I don’t believe that my love of the outdoors came naturally, it was more of a nurture thing I think. Before you scientists begin disagreeing with me or start up that whole nature vs. nurture argument, I remind you that I am no scientist but I know me. I’m a little nerdy and can spend hours in front of a computer, I’ve been known to veg out in front of a television and am well versed in Star Trek/Star Wars trivia. That comes pretty naturally. I have to fight it because my father taught me that there are better things.
Growing up as the child of an Air Force officer during the Vietnam War meant that dad was gone a lot. We moved every few years to obscure places in the country. The good thing about this is that when he came home it was family time, it was outdoor time.
Dad enjoyed the outdoors. He had been an Olympic level swimmer in college and worked as a lifeguard on Ft. Lauderdale beaches. He also started water skiing in college. After getting married and having a couple of us kids he got a boat…and a camper. We found ourselves living in Glasgow, Montana. This is not the picturesque part of Montana with the snow-capped mountains. This was way out in east Montana. It was flat and windy and cold, very cold.
Dad was usually home during the summer months and we would take trips in the camper heading into the Rockies. We visited Yellowstone, Glacier, Priest Lake, Idaho, hot springs in Canada. On these trips I usually laid on the bed above the cab of the truck watching the mountains roll out in front of me. To this day, whenever I see mountains in the distance, I am overcome with joy.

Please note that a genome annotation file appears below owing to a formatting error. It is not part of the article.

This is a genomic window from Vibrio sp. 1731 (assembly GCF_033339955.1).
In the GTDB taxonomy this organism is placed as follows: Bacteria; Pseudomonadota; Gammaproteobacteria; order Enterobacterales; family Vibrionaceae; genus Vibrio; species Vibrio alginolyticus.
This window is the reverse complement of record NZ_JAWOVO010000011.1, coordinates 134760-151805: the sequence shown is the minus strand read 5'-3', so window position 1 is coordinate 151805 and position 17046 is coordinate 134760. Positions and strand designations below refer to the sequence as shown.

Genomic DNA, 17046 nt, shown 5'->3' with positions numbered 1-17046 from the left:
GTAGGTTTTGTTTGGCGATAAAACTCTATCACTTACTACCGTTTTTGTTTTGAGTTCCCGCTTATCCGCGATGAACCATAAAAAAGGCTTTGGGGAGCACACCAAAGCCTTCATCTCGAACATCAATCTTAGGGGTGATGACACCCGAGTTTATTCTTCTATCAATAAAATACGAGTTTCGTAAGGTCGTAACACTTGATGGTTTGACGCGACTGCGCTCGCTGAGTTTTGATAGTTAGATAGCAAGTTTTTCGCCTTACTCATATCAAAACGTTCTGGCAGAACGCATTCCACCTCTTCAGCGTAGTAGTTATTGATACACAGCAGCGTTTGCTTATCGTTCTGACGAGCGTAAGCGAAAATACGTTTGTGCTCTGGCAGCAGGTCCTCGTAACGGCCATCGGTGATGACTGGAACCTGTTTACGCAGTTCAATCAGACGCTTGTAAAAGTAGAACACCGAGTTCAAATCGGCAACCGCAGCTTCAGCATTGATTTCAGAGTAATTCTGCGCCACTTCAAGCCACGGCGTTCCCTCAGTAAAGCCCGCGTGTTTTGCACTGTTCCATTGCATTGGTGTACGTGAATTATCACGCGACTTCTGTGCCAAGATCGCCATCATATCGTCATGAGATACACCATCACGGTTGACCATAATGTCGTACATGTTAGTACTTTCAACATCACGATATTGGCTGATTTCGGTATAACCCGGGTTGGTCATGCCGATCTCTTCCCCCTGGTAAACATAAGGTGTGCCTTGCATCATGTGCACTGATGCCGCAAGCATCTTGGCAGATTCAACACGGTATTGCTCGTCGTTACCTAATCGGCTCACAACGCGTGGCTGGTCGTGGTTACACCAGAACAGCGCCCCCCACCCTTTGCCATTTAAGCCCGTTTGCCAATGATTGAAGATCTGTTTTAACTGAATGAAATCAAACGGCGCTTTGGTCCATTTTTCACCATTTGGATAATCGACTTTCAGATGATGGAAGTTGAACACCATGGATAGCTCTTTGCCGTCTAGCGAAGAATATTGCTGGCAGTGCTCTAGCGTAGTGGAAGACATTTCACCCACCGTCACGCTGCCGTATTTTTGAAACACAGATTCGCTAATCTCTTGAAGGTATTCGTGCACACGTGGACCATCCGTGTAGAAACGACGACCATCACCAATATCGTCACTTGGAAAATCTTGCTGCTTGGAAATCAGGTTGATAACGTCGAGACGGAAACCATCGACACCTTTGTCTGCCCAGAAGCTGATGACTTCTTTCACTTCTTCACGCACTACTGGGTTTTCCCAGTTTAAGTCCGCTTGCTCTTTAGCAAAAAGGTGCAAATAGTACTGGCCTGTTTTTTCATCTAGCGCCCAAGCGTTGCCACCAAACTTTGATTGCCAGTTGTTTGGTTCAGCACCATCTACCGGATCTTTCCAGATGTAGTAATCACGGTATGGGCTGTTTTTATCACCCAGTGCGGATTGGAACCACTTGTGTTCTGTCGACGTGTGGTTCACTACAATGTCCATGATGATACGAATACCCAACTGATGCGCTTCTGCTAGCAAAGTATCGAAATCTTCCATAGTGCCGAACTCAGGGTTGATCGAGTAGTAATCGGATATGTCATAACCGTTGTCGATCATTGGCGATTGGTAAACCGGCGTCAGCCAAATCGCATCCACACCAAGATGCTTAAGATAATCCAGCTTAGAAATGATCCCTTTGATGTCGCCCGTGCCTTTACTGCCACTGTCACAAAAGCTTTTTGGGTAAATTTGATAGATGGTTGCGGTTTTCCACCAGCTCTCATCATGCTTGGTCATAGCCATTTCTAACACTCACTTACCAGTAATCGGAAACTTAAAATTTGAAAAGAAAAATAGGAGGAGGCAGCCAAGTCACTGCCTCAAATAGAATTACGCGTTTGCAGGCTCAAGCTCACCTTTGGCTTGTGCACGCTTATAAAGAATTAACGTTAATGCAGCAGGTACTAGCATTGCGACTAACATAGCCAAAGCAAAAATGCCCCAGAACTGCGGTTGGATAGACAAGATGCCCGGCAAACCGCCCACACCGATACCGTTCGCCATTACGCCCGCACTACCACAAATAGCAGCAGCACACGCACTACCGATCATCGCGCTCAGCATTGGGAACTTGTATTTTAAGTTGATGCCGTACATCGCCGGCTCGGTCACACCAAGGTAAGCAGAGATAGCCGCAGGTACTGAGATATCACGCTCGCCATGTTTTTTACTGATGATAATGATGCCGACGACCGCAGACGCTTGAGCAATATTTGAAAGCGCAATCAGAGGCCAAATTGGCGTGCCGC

Over the years new boats and campers came along. We tent camped, I learned to water ski. I’ll always remember a trip years later into New England, we had a large Winnebago RV pulling our ski boat with a small sailboat latched to the top. Enough bikes strapped to the RV for all 5 members of the family. This was how we did vacations. Sometimes we would go to Florida to see grandparents or we’d visit National Parks all while camping. It’s what we did.
For all this, I thank you dad. You taught me to enjoy the world outside. You are not a naturalist, a hunter or a fisherman. You just enjoy being out there and I enjoy being out there. Today when I visit my dad we usually sit outside on his deck or down by the lake he lives on. We meander down trails and walkways he built to help him move around outside. We don’t watch television together too much, we go outside.
Happy Father’s Day Dad!
Update: Dad passed away recently after struggling with Alzheimer’s Disease for the last few years. Please consider giving to the Alzheimer’s Association in his name.